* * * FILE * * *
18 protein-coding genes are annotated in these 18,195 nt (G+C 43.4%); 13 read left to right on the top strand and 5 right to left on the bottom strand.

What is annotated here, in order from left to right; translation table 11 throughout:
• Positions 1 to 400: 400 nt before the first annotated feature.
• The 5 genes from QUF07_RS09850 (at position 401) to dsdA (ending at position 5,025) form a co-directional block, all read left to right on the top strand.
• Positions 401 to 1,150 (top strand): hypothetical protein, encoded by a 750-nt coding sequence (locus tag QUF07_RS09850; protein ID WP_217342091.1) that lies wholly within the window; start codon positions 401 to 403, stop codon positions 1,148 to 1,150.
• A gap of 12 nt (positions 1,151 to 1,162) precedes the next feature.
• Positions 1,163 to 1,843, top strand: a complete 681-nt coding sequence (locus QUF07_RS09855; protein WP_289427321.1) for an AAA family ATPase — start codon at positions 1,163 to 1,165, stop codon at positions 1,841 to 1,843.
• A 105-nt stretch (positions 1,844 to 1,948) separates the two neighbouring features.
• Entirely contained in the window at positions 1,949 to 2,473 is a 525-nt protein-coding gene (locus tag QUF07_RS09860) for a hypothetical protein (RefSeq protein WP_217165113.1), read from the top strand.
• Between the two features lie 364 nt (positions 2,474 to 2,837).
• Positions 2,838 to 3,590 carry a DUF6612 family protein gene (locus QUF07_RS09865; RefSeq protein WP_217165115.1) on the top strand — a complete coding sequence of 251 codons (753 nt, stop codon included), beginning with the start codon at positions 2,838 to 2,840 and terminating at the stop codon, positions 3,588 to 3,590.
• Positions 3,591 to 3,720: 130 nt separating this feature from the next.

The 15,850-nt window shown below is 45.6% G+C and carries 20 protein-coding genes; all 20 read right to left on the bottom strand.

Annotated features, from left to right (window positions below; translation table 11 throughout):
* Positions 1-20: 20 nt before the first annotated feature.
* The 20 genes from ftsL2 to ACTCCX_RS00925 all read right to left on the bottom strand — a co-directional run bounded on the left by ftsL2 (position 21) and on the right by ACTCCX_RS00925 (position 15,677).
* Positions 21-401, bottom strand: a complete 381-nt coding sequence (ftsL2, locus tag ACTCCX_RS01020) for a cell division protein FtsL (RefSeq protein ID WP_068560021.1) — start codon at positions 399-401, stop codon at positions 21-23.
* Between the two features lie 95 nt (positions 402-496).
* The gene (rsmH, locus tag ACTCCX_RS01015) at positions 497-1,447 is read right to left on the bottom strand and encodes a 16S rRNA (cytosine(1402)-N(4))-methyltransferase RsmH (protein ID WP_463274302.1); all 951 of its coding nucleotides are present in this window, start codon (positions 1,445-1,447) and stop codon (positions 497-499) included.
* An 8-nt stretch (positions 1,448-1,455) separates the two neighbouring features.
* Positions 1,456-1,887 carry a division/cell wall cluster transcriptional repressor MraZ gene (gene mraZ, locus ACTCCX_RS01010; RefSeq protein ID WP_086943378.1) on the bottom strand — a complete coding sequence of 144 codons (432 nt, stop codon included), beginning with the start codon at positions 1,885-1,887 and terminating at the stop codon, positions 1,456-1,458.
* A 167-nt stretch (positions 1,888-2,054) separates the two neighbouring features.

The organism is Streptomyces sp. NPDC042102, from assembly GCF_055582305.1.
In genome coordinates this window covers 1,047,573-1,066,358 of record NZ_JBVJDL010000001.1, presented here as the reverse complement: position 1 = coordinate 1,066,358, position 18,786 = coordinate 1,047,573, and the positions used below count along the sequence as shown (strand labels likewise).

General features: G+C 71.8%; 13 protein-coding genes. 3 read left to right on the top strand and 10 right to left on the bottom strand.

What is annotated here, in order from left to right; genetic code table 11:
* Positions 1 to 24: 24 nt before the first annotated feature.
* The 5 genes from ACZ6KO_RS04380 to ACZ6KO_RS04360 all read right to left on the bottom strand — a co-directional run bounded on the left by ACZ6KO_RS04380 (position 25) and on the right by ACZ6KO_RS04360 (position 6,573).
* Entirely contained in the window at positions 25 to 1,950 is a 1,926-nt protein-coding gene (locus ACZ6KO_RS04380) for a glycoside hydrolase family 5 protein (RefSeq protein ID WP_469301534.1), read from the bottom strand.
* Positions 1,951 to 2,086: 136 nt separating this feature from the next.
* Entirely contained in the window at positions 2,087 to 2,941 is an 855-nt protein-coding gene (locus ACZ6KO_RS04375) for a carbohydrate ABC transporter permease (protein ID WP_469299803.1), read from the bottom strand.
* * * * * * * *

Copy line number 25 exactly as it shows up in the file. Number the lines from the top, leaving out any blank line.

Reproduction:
General features: G+C 71.8%; 13 protein-coding genes. 3 read left to right on the top strand and 10 right to left on the bottom strand.